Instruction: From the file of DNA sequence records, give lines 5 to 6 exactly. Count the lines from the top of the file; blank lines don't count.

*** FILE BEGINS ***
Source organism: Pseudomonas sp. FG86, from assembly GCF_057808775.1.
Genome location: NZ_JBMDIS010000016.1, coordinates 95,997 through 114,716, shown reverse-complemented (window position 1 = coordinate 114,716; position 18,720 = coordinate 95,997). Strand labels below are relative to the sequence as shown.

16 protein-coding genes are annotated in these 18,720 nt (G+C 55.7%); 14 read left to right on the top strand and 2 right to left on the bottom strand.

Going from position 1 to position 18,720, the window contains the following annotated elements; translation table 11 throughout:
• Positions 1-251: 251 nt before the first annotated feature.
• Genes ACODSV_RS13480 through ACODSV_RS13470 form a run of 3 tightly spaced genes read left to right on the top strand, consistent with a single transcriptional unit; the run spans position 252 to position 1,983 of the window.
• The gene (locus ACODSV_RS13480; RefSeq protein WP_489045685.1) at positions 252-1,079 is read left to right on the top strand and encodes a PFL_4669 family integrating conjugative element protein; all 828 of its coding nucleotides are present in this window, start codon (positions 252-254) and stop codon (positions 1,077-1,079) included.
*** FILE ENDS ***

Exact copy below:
• Positions 1-251: 251 nt before the first annotated feature.
• Genes ACODSV_RS13480 through ACODSV_RS13470 form a run of 3 tightly spaced genes read left to right on the top strand, consistent with a single transcriptional unit; the run spans position 252 to position 1,983 of the window.